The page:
The Jane Austen Book Club Parent Guide
Parent Movie Review
Jane Austen never married and apparently had only brief encounters with love, yet she managed to craft loquacious characters that have plenty to say about the intricate schemes and intriguing plots of romance. Over the years, her chatty subjects have inspired movies like Clueless, Bridget Jones’s Diary and Bride and Prejudice, in addition to film versions of her books. Her own life also provided material for theatrical productions such as Jane Austen in Manhattan and Becoming Jane.
In The Jane Austen Book Club, five females—all avid Austen fans—form a book club in order to distract Sylvia (Amy Brenneman), a group member, from the messy details of her impending divorce. Another literary insider named Jocelyn (Maria Bello) also invites a young man to join the group in hopes of helping the separated Sylvia regain her self-confidence around members of the opposite sex. Unfamiliar with Austen’s prose but comfortable with ladies, Grigg (Hugh Dancy) eagerly begins digesting a massive, leather-bound compilation of the novels so he can get in on the discussions.
Other attendees include Bernadette (Kathy Baker), a repeat presence in divorce court herself who is on the lookout for husband number seven. She meets a disillusioned young wife and high school teacher named Prudie (Emily Blunt) whose marriage threatens to be undone by an illicit affair she is tempted to have with one of her students. Unable to turn to her pot-smoking mother (Lynn Redgrave) for counsel, Prudie is in desperate need of some sound female advice. Rounding out the group is Sylvia’s passionate, spontaneous daughter Allegra (Maggie Grace) who rushes in and out of her lesbian relationships at the first suggestion of trouble.
Using Austen’s work as a kind of moral compass in a romantically unsettled world, these groupies assign an almost biblical importance to the books. Meeting regularly during the span of a year, they share their opinions and perspectives while at the same time being forced to face the ups and downs of their own real-life relationships.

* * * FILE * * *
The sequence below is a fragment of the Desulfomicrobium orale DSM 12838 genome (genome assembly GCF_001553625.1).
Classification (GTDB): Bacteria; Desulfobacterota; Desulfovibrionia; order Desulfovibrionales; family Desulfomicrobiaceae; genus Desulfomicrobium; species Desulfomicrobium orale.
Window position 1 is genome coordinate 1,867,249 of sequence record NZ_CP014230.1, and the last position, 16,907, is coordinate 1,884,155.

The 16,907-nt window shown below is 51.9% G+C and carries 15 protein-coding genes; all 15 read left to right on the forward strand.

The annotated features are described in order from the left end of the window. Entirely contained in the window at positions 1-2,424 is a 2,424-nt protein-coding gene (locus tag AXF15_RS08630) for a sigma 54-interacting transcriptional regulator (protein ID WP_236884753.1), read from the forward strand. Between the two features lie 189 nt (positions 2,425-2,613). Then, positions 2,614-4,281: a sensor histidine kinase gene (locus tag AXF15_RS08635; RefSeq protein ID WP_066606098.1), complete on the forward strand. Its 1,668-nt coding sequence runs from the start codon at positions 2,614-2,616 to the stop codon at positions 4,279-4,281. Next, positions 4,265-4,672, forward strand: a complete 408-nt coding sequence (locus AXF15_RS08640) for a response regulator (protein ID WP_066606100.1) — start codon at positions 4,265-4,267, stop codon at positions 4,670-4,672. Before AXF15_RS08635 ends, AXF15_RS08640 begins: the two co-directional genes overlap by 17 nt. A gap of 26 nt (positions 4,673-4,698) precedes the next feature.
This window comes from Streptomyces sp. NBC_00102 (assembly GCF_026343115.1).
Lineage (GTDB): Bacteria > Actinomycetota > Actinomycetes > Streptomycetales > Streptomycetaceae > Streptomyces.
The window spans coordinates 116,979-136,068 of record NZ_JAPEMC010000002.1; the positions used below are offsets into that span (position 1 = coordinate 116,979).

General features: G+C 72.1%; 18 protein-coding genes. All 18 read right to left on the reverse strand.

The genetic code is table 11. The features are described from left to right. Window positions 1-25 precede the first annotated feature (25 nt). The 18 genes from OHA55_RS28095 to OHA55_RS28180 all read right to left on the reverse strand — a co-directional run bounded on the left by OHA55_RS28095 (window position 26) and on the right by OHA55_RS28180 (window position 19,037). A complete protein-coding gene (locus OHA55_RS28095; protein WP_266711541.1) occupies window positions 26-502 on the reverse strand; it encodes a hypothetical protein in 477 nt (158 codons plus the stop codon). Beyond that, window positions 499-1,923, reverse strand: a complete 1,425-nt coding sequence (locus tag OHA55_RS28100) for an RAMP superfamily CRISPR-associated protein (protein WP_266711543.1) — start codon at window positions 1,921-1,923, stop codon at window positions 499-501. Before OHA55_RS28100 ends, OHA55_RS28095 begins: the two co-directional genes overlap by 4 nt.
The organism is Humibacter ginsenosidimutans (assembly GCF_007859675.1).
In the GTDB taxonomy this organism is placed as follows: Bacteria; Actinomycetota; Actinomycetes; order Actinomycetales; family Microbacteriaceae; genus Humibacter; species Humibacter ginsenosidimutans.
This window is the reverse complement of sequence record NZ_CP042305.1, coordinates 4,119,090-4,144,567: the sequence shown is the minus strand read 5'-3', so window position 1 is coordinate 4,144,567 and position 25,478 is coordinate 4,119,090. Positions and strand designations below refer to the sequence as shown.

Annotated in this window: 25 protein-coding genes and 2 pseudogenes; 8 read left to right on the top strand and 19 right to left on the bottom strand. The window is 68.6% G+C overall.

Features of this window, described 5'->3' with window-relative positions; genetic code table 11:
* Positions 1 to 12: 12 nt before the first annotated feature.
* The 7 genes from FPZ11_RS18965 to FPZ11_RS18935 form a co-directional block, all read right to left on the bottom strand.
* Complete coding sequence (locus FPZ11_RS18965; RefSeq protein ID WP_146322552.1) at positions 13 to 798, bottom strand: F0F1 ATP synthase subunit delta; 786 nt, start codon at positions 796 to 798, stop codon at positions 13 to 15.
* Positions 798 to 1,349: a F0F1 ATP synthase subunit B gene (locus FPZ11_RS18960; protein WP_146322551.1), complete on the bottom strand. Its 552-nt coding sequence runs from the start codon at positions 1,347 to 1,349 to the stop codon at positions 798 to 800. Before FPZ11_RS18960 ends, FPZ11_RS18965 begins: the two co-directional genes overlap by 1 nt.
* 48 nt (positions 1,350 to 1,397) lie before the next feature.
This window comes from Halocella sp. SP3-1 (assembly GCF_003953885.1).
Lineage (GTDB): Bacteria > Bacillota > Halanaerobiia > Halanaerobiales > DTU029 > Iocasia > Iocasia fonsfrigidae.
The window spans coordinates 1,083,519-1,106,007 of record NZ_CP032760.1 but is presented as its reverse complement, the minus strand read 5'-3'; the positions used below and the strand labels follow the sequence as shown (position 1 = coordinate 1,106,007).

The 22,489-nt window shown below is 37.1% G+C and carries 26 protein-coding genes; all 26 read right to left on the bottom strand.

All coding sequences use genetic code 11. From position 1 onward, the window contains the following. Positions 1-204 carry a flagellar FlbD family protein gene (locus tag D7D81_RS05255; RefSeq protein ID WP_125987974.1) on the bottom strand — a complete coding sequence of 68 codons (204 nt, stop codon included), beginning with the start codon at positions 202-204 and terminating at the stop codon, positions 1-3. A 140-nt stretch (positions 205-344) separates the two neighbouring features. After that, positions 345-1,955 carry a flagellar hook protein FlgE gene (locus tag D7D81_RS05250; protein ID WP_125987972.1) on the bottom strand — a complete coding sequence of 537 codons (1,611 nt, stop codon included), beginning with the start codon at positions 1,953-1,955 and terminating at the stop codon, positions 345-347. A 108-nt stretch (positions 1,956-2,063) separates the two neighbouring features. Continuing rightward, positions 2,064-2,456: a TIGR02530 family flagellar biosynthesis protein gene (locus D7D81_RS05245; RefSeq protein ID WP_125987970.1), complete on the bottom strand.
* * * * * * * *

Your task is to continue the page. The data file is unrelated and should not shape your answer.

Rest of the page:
Smartly scripted with scenes seemingly drawn from Austen’s own fiction, the screenplay gives audiences a healthy dose of life imitating art. However mature themes of adultery, infidelity and improper teacher-student relations, along with Allegra’s brief but sensual on-screen activities with her partners, make Jane Austen’s Book Club unsuitable for many audience members. Yet despite the distracting detours of adult content, this film, like most of Jane Austen’s novels, is determined to give older audiences a glimmer of hope by championing the value of marital bliss.Starring Kathy Baker, Maria Bello, Emily Blunt, Amy Brenneman,. Running time: 106 minutes. Theatrical release October 4, 2007. Updated April 6, 2018
The Jane Austen Book Club
Rating & Content Info
Why is The Jane Austen Book Club rated PG-13? The Jane Austen Book Club is rated PG-13 by the MPAA for mature thematic material, sexual content, brief strong language and some drug use.
The adult women in this film don’t show any discomfort discussing sexual topics, physical anatomy and other mature themes. Passionate kissing involving teens and adults is shown. Alcohol is used in social settings as well as a stress reliever. One character also uses illegal drugs. A brief sexual expletive and moderate profanities are included.
Page last updated April 6, 2018
The Jane Austen Book Club Parents' Guide
What does Prudie mean when she says high school is never over? What insecurities is she dealing with from her past? How do they affect her current relationships?
What do the book club members learn about themselves during their discussions? How do they help one another through the difficulties of life?
What does Jocelyn learn about trying new things?
The most recent home video release of The Jane Austen Book Club movie is February 5, 2008. Here are some details…
With this DVD release, you can join The Jane Austen Book Club. Appendixes to the movie include an audio commentary with the cast and crew, three featurettes (Making of The Jane Austen Book Club, The Life of Jane Austen and Character Deconstruction) and seven deleted scenes.